For the second time in the space of eight months, West Indies proved themselves the outstanding limited-overs side in cricket when they won the triangular Benson and Hedges World Series Cup in Australia by beating England twice in the best-of-three final. Their victory, in the end, was as emphatic as it had been the previous June at Lord"s when the same eleven players defeated England in the final of the World Cup.
West Indies stumbled in the first of the final matches, in Melbourne, two run outs almost certainly costing England their chance of victory. England finished 2 runs short. That scare behind them West Indies quickly made sure the third scheduled final match would be unnecessary by overwhelming England in the second final at Sydney two days later. Here Greenidge and Richards made light of the task of scoring the 209 runs their side required to capture the first prize of £16,000.
The outcome of the triangular tournament, in which each side played the other four times in a qualifying round with the two most successful teams going into the final, was largely a battle between West Indies" heavy artillery and England"s professional, limited-overs expertise based on containment and the ability to frustrate batsmen. The West Indian fire-power, usually supplied by Greenidge and Richards, generally won the day. Strangely, however, West Indies encountered difficulties whenever they came across the Australians, who bowled for wickets instead of adopting the run-saving line and length approach of England. Lloyd"s team, having lost three of their four qualifying matches against Australia, all at Sydney, had had to rely on beating England to reach the finals.
Winning the limited-overs competition gave Lloyd as much pleasure as taking the Test series against Australia, although for different reasons. He felt their triumph confirmed he was leading the best side to emerge from the Caribbean, not only for their ability but also for their determination to fight back when events had gone against them. This had not often been a feature of West Indies" sides on tour. Events certainly went against them at the start of the tournament, when they were beaten in their first two games on successive nights under the Sydney floodlights. They lost the first match against Australia by five wickets and were beaten off the last ball - with every England fielder on the boundary including wicket-keeper Bairstow - the following night by England. With their own difficulties against the Australians, West Indies had to rely on England beating Australia and so clearing the way for West Indies to reach the finals. England did not let them down, winning all their four games against Australia to top the final qualifying table with eleven points.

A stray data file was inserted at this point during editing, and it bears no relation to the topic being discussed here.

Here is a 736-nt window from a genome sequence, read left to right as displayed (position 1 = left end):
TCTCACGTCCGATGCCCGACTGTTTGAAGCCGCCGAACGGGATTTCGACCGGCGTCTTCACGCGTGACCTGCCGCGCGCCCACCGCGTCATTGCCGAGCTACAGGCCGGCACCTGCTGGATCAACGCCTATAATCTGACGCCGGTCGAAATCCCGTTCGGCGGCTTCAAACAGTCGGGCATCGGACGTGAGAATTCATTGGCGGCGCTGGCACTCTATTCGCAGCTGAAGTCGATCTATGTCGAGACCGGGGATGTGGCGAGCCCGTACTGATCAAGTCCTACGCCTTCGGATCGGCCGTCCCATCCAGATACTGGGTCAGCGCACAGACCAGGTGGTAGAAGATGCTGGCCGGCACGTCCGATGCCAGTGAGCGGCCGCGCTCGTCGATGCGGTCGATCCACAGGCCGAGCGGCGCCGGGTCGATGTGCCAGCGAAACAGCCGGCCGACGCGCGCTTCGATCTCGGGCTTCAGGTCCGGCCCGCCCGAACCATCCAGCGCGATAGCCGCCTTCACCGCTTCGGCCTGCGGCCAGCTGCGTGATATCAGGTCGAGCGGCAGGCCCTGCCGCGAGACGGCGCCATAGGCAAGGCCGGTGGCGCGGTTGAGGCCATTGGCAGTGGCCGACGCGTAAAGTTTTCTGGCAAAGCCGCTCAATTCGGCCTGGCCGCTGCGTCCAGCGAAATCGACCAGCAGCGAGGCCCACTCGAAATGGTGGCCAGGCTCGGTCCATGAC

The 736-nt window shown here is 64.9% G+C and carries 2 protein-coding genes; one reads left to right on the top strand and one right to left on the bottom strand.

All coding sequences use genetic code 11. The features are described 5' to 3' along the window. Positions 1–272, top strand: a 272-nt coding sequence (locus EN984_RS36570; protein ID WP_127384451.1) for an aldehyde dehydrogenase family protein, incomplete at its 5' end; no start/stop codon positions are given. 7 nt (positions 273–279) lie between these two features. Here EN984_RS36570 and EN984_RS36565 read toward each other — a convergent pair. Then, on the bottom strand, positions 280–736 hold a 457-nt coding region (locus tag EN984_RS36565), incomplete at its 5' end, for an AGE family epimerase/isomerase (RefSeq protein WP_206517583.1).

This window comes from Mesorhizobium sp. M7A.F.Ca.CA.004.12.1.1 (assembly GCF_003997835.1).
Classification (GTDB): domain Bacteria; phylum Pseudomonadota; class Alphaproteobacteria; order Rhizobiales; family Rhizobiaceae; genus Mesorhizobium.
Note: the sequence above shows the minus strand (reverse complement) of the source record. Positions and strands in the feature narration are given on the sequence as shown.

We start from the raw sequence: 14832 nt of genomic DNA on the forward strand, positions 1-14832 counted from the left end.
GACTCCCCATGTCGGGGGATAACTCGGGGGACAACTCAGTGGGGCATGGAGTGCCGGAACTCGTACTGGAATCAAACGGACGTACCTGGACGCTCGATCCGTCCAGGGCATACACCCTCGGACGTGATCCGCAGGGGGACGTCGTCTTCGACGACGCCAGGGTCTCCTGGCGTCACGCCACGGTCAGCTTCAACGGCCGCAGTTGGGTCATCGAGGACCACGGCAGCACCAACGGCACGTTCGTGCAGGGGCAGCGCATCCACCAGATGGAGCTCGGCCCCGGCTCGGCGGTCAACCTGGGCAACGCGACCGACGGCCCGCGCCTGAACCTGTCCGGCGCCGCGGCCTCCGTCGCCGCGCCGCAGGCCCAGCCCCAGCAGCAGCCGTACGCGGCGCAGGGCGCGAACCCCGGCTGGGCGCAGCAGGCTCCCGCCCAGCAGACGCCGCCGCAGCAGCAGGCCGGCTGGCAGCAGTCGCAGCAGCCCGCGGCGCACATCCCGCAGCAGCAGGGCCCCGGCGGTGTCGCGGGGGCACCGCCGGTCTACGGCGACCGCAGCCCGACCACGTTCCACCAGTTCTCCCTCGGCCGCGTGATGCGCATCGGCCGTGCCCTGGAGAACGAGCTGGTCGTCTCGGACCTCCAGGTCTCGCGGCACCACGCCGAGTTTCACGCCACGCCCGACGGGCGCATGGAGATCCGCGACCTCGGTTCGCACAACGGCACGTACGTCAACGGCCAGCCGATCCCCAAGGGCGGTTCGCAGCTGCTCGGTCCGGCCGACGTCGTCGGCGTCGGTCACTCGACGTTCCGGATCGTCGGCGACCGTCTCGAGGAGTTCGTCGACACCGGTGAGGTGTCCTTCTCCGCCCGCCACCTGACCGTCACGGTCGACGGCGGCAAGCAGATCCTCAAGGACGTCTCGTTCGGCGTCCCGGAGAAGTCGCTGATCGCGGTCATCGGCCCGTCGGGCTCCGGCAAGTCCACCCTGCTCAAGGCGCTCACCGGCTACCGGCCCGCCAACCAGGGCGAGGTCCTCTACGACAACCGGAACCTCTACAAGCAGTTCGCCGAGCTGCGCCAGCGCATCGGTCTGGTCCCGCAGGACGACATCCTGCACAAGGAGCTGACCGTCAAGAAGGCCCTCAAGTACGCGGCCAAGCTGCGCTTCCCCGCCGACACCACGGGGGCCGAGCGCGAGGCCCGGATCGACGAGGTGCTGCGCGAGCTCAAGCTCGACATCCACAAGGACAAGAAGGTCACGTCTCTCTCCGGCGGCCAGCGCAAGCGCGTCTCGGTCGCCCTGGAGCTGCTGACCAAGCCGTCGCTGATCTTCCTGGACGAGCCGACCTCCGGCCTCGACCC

The failure of the Australians to qualify for the finals was a major disappointment for the home crowd, the Channel Nine television company for which the competition had been specially tailored, and the Australian cricket authorities who were relying on an Australia-West Indies final to attract the crowds and help pay the costs of staging a twin tour. Yet the Australians had everything in their favour, especially in being able to select from any player in the country - unlike the World Cup in England for which every side is limited to a squad of fourteen players. It meant the Australians were able to call on in-form players in the event of injury.
In the event the Australian selectors used their advantage unwisely, calling on twenty players and seeming unable to make up their minds as to the most suitable type of bowlers for the competition. In addition their captain, Greg Chappell, made it clear he disliked such a defensive form of cricket. He attempted to win his matches without resorting to negative bowling or spreading his fielders around the boundary, and his inexperience in playing the limited-overs game showed at vital moments when he had fielders in positions where they could not prevent a single or stop a boundary.
Reaching the final was a notable achievement by the England players. Only one of them, Underwood, had previous experience of playing under floodlights and special practice sessions had to be arranged to allow the rest of the party to sample the different conditions, especially the awkward period when the natural light fades and the artificial lights are still unable to make an impression.
Throughout the series Willey played a leading rôle for England. Boycott played a magnificent innings of 105 in Sydney and only Richards of the West Indians scored more runs in the competition. Richards played two more innings than Boycott, the latter not having been considered for England"s first match because the selectors thought his approach too slow. His performances in the one-day games were a revelation. Although Underwood was eventually dropped from the one-day internationals after suffering against the West Indies batsmen, off-spinners Willey, Miller (before his injury) and Emburey played their part in England"s run. So, too, did wicket-keeper Bairstow, who played some important innings when the pressure was on. Brearley"s overall leadership and tactical appreciation often made the difference between winning and losing.
Match reports for
9th Match: England v West Indies at Melbourne, Jan 12, 1980